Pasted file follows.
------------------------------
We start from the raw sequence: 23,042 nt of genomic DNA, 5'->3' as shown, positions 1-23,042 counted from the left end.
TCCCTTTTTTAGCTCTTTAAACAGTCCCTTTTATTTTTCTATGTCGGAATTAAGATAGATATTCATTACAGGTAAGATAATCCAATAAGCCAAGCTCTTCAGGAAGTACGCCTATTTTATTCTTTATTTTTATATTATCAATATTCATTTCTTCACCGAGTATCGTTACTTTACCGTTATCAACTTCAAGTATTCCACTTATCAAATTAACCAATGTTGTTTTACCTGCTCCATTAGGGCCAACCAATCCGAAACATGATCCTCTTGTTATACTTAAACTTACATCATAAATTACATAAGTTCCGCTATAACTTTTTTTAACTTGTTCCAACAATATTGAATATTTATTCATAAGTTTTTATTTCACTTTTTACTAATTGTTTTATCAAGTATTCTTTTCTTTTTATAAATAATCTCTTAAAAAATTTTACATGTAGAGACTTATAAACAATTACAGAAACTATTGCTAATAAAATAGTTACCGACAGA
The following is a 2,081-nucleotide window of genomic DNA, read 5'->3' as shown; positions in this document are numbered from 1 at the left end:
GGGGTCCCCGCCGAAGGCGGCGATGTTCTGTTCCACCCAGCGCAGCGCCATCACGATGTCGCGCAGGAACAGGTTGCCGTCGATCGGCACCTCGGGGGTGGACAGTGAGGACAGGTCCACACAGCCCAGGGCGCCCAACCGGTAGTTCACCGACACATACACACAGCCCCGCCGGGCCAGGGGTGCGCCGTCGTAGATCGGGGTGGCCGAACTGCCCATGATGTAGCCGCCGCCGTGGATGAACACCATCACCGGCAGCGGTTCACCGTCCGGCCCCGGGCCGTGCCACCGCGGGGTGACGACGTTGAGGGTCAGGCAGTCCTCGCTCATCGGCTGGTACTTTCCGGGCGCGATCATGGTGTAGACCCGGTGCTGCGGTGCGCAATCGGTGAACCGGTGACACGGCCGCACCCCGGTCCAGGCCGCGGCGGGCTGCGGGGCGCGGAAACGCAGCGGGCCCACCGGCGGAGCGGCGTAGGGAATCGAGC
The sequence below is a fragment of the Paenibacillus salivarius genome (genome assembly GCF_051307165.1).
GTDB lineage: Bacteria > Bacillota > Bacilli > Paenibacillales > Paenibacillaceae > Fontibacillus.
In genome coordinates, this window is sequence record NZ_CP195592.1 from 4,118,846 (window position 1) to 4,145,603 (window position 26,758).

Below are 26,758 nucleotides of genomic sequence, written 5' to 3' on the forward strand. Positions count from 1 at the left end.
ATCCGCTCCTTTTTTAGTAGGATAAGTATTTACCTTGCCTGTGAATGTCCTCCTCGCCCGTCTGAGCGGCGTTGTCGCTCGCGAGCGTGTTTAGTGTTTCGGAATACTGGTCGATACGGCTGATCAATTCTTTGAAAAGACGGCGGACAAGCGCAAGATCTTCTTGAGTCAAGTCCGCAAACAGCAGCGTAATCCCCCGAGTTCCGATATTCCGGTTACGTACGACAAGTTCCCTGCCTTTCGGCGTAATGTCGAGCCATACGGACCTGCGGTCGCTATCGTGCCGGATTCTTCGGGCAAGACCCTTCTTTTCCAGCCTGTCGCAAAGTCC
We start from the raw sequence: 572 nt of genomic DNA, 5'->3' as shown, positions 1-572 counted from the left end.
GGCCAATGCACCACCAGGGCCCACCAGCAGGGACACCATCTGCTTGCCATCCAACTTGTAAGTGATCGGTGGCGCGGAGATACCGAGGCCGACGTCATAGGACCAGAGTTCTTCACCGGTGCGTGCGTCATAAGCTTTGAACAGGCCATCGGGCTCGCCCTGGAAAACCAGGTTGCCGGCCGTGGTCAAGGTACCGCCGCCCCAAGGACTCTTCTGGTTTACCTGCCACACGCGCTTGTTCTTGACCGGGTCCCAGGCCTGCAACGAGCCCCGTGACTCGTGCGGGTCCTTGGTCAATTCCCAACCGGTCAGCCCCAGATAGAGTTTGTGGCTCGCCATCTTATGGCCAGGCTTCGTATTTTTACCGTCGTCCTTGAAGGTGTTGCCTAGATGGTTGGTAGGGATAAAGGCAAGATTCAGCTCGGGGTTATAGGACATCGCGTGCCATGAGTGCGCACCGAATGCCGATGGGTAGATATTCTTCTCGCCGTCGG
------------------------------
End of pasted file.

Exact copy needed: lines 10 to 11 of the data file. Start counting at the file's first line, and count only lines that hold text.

We start from the raw sequence: 572 nt of genomic DNA, 5'->3' as shown, positions 1-572 counted from the left end.
GGCCAATGCACCACCAGGGCCCACCAGCAGGGACACCATCTGCTTGCCATCCAACTTGTAAGTGATCGGTGGCGCGGAGATACCGAGGCCGACGTCATAGGACCAGAGTTCTTCACCGGTGCGTGCGTCATAAGCTTTGAACAGGCCATCGGGCTCGCCCTGGAAAACCAGGTTGCCGGCCGTGGTCAAGGTACCGCCGCCCCAAGGACTCTTCTGGTTTACCTGCCACACGCGCTTGTTCTTGACCGGGTCCCAGGCCTGCAACGAGCCCCGTGACTCGTGCGGGTCCTTGGTCAATTCCCAACCGGTCAGCCCCAGATAGAGTTTGTGGCTCGCCATCTTATGGCCAGGCTTCGTATTTTTACCGTCGTCCTTGAAGGTGTTGCCTAGATGGTTGGTAGGGATAAAGGCAAGATTCAGCTCGGGGTTATAGGACATCGCGTGCCATGAGTGCGCACCGAATGCCGATGGGTAGATATTCTTCTCGCCGTCGG